And all of this is hurting his business interests and those of Ivanka.  Nordstrom’s has dropped the Ivanka Trump line.  In an earlier post, I mentioned I was at Lord & Taylor on 5th Avenue and there was no one in the Ivanka Trump section.  Last time I was there, there was no Ivanka Trump section to be found.  Poof! Gone.

And, frankly, I have grown a little fond of Ivanka and her husband, Jared Kushner.  It is rumored they weighed in with The Donald and prevented him from signing an Executive Order that would have stripped the LGBTQ community of rights they had received under the Obama Administration.

On the other hand, it is, I’m sure, not making Steve Bannon happy.  Nor is it making happy the evangelicals who supported Trump despite his raunchiness.

Me?  A gay man.  I’m pleased.  Woo! Saved for another day.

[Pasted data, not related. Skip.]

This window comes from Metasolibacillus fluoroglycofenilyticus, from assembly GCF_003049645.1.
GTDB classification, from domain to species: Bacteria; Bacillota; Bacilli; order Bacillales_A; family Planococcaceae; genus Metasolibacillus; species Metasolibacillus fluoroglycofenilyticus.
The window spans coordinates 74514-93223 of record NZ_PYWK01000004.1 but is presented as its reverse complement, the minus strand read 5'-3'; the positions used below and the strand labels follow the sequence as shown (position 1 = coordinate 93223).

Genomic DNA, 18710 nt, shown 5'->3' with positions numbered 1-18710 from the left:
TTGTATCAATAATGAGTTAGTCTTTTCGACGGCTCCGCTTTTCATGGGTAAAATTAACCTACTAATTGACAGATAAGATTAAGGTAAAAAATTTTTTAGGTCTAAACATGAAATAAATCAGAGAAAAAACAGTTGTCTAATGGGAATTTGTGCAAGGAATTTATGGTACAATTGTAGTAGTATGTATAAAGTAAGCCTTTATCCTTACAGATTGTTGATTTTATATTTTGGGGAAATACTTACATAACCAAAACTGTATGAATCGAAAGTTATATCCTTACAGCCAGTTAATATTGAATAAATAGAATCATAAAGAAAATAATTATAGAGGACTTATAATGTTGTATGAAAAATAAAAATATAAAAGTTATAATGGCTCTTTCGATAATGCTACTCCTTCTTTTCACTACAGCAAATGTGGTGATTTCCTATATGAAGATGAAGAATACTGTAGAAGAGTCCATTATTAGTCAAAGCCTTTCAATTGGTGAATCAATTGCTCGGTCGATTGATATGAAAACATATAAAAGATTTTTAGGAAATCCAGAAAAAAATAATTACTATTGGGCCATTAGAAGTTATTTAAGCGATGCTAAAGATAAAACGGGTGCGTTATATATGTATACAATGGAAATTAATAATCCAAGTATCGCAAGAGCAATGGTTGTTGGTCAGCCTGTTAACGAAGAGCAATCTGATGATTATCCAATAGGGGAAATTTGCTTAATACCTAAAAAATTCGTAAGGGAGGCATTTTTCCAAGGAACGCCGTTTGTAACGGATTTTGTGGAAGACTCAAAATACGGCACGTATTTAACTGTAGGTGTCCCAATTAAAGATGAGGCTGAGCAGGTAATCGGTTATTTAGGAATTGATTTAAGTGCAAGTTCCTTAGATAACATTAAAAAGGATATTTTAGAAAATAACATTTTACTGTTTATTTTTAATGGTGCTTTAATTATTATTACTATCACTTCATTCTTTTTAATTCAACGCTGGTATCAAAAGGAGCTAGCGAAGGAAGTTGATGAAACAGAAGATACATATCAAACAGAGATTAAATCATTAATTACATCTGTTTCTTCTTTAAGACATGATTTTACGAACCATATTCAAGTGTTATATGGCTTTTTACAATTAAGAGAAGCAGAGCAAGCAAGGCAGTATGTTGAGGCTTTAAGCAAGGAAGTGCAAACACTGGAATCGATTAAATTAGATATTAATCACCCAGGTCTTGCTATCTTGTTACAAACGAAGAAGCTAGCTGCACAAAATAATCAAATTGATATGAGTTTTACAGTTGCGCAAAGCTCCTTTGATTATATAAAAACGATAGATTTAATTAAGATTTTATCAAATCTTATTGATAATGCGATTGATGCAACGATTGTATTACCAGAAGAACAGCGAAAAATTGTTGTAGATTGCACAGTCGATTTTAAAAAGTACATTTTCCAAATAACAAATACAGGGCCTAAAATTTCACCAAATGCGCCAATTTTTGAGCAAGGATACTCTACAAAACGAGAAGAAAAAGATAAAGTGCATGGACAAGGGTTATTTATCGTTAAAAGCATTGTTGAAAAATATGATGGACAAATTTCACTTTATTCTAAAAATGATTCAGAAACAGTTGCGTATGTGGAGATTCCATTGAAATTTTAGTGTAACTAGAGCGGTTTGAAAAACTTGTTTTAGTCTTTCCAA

Truly, I’m just a little bit scared.  And a little bit amused.  And a whole lot unhappy.

So, now it is time to return to hygge.  I’ll make myself a martini and finish reading “The Romanovs,” a six hundred plus page book outlining the rise and fall of the world’s longest ruling dynasty.  That’s a saga and it didn’t end well, as we all know.

May all this end well.

 

 

 

 

 

 

Letter From New York 4/16/12

April 16, 2012

Or, as it seems to me…

A little over a week ago, my beloved cousin Virginia passed away, rather suddenly, and much too quickly for all of us. She wasn’t eating much, which concerned all of us and caused us to think the end might be near but not so near. One moment she was with us; the next she was not.